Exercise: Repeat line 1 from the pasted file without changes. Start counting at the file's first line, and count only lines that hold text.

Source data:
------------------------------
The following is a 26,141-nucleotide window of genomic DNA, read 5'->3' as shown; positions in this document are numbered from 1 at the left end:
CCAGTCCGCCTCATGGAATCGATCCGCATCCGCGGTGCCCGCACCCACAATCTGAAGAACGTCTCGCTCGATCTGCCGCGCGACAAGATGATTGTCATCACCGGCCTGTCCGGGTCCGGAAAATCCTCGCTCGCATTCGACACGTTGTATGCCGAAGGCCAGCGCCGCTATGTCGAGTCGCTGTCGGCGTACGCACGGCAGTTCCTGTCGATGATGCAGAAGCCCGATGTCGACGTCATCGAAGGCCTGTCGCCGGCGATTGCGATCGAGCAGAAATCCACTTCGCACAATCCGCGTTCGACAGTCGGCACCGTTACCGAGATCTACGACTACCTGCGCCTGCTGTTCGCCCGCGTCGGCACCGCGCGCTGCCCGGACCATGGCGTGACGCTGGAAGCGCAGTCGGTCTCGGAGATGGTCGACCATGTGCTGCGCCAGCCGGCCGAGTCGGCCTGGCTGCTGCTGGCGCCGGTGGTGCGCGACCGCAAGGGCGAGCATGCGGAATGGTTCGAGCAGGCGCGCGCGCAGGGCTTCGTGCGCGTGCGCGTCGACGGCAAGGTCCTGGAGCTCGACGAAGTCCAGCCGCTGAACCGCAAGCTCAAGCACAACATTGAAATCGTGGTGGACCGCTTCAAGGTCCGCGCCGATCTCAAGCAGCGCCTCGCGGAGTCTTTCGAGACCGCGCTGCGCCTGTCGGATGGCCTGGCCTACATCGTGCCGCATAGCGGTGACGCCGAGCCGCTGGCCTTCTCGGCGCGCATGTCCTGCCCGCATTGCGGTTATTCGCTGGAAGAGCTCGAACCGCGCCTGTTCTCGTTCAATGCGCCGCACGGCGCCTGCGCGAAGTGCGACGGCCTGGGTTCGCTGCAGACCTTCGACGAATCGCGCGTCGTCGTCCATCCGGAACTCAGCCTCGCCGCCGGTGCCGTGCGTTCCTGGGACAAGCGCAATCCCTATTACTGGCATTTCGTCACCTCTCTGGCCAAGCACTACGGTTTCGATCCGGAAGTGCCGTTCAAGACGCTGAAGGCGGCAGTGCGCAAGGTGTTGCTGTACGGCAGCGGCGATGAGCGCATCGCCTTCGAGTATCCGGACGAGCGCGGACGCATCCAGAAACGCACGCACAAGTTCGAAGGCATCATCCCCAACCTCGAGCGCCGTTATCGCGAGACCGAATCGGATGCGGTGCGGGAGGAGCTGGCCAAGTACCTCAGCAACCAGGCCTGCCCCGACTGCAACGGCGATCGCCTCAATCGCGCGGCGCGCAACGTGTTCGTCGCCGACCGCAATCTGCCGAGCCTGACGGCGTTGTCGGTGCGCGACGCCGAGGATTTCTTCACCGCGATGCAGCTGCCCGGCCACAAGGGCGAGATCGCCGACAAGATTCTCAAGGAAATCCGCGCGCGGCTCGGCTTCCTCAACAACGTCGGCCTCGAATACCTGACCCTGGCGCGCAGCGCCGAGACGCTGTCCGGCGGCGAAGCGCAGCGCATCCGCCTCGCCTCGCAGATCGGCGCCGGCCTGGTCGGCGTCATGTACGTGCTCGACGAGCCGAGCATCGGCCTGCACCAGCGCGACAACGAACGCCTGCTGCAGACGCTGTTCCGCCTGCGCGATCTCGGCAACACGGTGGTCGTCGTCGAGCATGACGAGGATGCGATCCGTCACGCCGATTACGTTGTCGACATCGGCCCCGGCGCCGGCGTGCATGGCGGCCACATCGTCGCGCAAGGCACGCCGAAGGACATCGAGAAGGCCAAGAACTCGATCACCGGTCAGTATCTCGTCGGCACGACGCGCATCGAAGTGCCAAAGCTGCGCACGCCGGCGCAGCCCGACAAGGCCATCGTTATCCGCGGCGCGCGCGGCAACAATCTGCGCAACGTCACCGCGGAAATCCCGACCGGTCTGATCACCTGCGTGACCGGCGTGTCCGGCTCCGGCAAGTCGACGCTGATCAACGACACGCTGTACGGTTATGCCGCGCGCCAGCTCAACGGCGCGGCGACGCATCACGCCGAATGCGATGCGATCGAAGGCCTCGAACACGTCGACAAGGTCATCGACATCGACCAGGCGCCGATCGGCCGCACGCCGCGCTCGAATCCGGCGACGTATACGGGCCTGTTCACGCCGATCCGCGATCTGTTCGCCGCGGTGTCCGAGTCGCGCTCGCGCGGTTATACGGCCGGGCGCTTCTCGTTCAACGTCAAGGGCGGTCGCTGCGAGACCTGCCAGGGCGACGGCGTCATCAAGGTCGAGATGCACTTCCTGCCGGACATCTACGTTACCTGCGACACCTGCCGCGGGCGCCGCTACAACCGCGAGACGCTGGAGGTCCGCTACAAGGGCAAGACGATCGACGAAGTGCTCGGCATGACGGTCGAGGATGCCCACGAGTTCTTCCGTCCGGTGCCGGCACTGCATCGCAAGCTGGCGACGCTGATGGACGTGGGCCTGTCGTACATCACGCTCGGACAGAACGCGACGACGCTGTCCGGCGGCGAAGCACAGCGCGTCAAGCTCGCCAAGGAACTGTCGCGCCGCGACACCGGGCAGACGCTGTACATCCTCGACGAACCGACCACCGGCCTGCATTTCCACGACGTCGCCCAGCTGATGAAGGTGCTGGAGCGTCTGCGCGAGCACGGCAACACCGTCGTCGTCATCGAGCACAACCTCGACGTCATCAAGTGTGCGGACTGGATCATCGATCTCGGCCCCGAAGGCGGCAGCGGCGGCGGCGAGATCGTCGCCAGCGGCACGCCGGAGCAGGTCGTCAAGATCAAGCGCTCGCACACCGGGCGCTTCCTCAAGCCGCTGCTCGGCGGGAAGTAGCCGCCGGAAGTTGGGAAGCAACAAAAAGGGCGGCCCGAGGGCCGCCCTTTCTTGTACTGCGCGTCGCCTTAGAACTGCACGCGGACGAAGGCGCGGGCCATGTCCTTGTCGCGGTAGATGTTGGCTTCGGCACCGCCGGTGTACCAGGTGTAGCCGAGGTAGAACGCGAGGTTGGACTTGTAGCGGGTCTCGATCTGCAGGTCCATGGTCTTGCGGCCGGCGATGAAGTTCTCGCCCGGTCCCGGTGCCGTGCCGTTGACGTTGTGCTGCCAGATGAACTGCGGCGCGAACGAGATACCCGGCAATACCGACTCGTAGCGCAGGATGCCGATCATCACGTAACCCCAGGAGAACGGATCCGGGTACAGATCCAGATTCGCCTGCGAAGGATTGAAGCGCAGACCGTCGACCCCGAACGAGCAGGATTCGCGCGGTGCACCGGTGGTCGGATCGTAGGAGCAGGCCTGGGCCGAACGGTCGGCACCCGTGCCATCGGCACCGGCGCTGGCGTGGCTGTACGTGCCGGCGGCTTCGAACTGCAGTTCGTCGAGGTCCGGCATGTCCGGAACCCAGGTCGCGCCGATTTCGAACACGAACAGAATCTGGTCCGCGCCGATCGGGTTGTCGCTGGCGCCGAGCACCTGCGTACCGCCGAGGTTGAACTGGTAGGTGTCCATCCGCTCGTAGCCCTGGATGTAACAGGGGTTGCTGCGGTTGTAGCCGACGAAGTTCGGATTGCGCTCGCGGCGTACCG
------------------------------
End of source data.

The following is a 26,141-nucleotide window of genomic DNA, read 5'->3' as shown; positions in this document are numbered from 1 at the left end: